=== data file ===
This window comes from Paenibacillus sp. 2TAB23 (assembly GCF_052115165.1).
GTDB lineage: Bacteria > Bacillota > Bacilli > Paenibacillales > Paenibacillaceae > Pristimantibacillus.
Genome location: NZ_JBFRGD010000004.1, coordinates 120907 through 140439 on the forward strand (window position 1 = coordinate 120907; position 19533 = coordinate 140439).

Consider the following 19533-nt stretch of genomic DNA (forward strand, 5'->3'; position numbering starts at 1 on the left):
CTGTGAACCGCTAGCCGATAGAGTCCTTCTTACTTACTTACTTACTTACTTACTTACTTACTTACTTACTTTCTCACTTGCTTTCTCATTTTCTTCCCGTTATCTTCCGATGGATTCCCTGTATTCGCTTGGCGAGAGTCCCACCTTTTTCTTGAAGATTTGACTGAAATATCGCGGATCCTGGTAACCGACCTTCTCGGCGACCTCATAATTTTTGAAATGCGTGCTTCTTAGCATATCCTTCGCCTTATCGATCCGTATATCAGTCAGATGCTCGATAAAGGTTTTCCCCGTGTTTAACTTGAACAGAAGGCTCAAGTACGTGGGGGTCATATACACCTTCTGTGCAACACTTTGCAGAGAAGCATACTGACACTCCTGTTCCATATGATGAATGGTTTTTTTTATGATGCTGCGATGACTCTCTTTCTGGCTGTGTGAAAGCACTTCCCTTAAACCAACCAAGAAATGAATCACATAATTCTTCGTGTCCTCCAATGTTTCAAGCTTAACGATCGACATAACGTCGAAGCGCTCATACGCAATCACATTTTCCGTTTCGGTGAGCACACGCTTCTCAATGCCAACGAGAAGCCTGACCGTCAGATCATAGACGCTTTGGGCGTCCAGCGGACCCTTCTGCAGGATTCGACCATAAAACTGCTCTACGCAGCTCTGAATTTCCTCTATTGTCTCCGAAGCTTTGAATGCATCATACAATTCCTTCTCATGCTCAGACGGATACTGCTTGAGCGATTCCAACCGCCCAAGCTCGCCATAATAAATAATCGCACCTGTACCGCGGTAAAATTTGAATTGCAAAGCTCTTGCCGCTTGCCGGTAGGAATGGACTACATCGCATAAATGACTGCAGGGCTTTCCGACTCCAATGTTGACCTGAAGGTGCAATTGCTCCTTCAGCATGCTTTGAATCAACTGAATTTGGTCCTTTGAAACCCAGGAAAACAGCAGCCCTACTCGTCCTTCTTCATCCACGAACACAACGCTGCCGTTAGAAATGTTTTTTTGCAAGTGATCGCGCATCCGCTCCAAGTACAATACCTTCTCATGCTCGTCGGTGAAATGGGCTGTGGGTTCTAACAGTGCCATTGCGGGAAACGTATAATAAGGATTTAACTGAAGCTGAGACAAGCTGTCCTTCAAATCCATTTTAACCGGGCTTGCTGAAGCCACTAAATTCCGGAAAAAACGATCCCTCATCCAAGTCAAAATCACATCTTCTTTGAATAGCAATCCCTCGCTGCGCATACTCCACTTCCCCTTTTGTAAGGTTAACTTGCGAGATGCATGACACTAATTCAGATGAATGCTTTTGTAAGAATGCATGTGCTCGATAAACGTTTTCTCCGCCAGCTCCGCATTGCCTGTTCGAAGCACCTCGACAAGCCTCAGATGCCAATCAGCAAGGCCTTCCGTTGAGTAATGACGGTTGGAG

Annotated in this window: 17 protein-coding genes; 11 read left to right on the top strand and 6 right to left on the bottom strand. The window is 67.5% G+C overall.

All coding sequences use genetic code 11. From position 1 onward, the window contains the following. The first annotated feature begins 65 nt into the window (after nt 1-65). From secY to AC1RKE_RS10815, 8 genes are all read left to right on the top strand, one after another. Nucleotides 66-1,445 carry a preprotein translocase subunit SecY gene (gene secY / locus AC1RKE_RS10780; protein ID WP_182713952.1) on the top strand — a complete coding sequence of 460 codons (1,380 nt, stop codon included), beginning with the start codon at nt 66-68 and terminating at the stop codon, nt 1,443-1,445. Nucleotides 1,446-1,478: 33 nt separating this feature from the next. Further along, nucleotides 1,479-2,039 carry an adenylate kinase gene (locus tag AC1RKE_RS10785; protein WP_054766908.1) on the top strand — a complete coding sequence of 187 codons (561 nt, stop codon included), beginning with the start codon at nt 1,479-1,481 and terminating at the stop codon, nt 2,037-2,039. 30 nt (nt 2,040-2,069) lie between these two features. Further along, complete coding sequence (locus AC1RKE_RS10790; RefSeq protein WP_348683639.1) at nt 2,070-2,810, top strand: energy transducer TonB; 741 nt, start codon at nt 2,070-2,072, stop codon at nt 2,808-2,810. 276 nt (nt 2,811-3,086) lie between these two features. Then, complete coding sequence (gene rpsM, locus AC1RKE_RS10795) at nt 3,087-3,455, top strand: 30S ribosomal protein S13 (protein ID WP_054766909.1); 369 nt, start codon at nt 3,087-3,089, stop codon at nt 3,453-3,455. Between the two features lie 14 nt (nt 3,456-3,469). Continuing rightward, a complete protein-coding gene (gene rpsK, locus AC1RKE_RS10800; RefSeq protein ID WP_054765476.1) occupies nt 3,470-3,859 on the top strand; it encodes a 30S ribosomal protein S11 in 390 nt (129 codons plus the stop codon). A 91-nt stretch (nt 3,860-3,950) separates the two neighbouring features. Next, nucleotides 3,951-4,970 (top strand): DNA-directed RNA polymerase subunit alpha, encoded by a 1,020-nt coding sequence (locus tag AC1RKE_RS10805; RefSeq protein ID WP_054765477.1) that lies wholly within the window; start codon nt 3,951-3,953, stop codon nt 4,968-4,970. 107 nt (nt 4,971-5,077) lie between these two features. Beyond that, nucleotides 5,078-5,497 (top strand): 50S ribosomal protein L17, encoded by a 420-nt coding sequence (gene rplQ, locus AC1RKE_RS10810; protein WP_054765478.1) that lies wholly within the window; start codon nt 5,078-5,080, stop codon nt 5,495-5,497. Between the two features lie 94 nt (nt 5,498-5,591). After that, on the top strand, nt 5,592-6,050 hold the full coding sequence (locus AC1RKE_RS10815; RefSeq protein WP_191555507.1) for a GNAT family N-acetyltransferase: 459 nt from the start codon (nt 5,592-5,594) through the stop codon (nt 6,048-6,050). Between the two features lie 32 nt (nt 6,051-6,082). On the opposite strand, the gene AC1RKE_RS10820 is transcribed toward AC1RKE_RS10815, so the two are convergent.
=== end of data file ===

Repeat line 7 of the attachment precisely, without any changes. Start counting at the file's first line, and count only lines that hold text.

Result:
All coding sequences use genetic code 11. From position 1 onward, the window contains the following. The first annotated feature begins 65 nt into the window (after nt 1-65). From secY to AC1RKE_RS10815, 8 genes are all read left to right on the top strand, one after another. Nucleotides 66-1,445 carry a preprotein translocase subunit SecY gene (gene secY / locus AC1RKE_RS10780; protein ID WP_182713952.1) on the top strand — a complete coding sequence of 460 codons (1,380 nt, stop codon included), beginning with the start codon at nt 66-68 and terminating at the stop codon, nt 1,443-1,445. Nucleotides 1,446-1,478: 33 nt separating this feature from the next. Further along, nucleotides 1,479-2,039 carry an adenylate kinase gene (locus tag AC1RKE_RS10785; protein WP_054766908.1) on the top strand — a complete coding sequence of 187 codons (561 nt, stop codon included), beginning with the start codon at nt 1,479-1,481 and terminating at the stop codon, nt 2,037-2,039. 30 nt (nt 2,040-2,069) lie between these two features. Further along, complete coding sequence (locus AC1RKE_RS10790; RefSeq protein WP_348683639.1) at nt 2,070-2,810, top strand: energy transducer TonB; 741 nt, start codon at nt 2,070-2,072, stop codon at nt 2,808-2,810. 276 nt (nt 2,811-3,086) lie between these two features. Then, complete coding sequence (gene rpsM, locus AC1RKE_RS10795) at nt 3,087-3,455, top strand: 30S ribosomal protein S13 (protein ID WP_054766909.1); 369 nt, start codon at nt 3,087-3,089, stop codon at nt 3,453-3,455. Between the two features lie 14 nt (nt 3,456-3,469). Continuing rightward, a complete protein-coding gene (gene rpsK, locus AC1RKE_RS10800; RefSeq protein ID WP_054765476.1) occupies nt 3,470-3,859 on the top strand; it encodes a 30S ribosomal protein S11 in 390 nt (129 codons plus the stop codon). A 91-nt stretch (nt 3,860-3,950) separates the two neighbouring features. Next, nucleotides 3,951-4,970 (top strand): DNA-directed RNA polymerase subunit alpha, encoded by a 1,020-nt coding sequence (locus tag AC1RKE_RS10805; RefSeq protein ID WP_054765477.1) that lies wholly within the window; start codon nt 3,951-3,953, stop codon nt 4,968-4,970. 107 nt (nt 4,971-5,077) lie between these two features. Beyond that, nucleotides 5,078-5,497 (top strand): 50S ribosomal protein L17, encoded by a 420-nt coding sequence (gene rplQ, locus AC1RKE_RS10810; protein WP_054765478.1) that lies wholly within the window; start codon nt 5,078-5,080, stop codon nt 5,495-5,497. Between the two features lie 94 nt (nt 5,498-5,591). After that, on the top strand, nt 5,592-6,050 hold the full coding sequence (locus AC1RKE_RS10815; RefSeq protein WP_191555507.1) for a GNAT family N-acetyltransferase: 459 nt from the start codon (nt 5,592-5,594) through the stop codon (nt 6,048-6,050). Between the two features lie 32 nt (nt 6,051-6,082). On the opposite strand, the gene AC1RKE_RS10820 is transcribed toward AC1RKE_RS10815, so the two are convergent.